Both authors seem to agree that total conformity is inhuman—that individuality is a necessary human ingredient, a natural human element we can’t part with—not in Hell, and not as a trade-off for Paradise. Our humanity must travel with us everywhere—in Hell as well as in Paradise, or there can be no Paradise. In the absence of individuality, the “utopian” Brave New World seems dehumanizing—a nightmare, a dystopia. Although Dante would like everyone to act morally, he’s aware that there’s no universal prescription, no one-size-fits-all morality; each individual soul must wage his and her own unique battle. Even Dante’s worst sinners never lose their individuality; they never “conform” to a one-size-fits-all “sinner mentality.” On the other hand, the dehumanized, robotic conformists who operate Huxley’s Brave New World seem to signify Huxley’s similar belief that utter conformity is not really human. Bernard Marx, John the Savage, Helmholtz Watson, Lenina Crowne, and even Linda are all misfits who give the reader glimpses of a kind of debased individuality; together they form the basis of Huxley’s satire on our fragile humanity. Only Mustapha Mond, one of the “world controllers” seems fully “human” in his ability to make meaningful choices, and he has chosen to support the dehumanized Brave New World, a bitter irony.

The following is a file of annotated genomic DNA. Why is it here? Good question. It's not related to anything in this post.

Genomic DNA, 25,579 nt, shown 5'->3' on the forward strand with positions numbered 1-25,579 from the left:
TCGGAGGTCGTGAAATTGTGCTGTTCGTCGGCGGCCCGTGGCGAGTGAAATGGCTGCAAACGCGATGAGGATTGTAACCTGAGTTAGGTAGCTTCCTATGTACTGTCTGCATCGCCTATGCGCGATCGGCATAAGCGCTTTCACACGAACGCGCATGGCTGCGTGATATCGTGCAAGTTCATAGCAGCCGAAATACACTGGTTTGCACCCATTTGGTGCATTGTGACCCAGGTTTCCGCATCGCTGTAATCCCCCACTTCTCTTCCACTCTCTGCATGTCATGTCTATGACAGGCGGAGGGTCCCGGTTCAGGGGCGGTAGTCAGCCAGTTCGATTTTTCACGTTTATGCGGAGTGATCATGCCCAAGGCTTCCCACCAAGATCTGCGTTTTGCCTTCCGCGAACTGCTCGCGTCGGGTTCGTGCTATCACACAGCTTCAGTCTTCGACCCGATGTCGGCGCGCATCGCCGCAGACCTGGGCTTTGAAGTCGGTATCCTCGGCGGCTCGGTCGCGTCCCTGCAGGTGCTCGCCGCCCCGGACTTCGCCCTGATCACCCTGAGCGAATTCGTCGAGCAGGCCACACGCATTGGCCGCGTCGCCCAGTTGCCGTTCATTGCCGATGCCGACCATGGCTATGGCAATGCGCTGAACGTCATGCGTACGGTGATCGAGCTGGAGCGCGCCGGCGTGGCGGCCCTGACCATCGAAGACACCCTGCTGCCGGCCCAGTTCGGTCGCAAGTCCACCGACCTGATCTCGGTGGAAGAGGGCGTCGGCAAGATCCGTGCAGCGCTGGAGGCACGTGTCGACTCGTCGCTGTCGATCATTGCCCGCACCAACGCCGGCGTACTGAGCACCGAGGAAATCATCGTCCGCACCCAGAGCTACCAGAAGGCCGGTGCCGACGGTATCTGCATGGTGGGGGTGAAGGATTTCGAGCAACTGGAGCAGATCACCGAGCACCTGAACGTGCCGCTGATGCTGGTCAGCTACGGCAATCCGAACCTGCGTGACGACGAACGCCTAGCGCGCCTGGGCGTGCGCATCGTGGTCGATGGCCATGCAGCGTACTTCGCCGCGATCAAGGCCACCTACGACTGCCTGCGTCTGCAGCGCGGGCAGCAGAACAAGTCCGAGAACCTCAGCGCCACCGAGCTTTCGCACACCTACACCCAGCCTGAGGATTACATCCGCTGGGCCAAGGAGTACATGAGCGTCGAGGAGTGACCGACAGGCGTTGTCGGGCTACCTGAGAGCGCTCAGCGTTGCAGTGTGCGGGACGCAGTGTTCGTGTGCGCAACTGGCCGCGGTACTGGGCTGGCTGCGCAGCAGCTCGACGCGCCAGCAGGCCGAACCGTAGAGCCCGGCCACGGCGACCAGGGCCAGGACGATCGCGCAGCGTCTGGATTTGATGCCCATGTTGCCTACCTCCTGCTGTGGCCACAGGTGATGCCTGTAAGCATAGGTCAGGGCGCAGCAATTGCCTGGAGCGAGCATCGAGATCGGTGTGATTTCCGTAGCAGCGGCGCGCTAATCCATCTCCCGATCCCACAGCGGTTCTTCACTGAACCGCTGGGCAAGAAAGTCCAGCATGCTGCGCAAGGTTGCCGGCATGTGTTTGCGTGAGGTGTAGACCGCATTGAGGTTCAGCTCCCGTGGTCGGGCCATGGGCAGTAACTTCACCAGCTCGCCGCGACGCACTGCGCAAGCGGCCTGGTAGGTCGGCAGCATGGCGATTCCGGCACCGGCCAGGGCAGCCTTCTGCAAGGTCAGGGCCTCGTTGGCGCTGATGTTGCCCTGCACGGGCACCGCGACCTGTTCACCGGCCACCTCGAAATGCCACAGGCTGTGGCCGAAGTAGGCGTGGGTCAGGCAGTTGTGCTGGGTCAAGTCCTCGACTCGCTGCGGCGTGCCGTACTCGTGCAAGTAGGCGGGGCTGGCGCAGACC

Both authors explore in a deeply philosophical, emotional, and artistic way what it means to be human. The dehumanized environments they vividly bring to life help us ponder this question very meaningfully.
PERPENDICULARS, in no particular order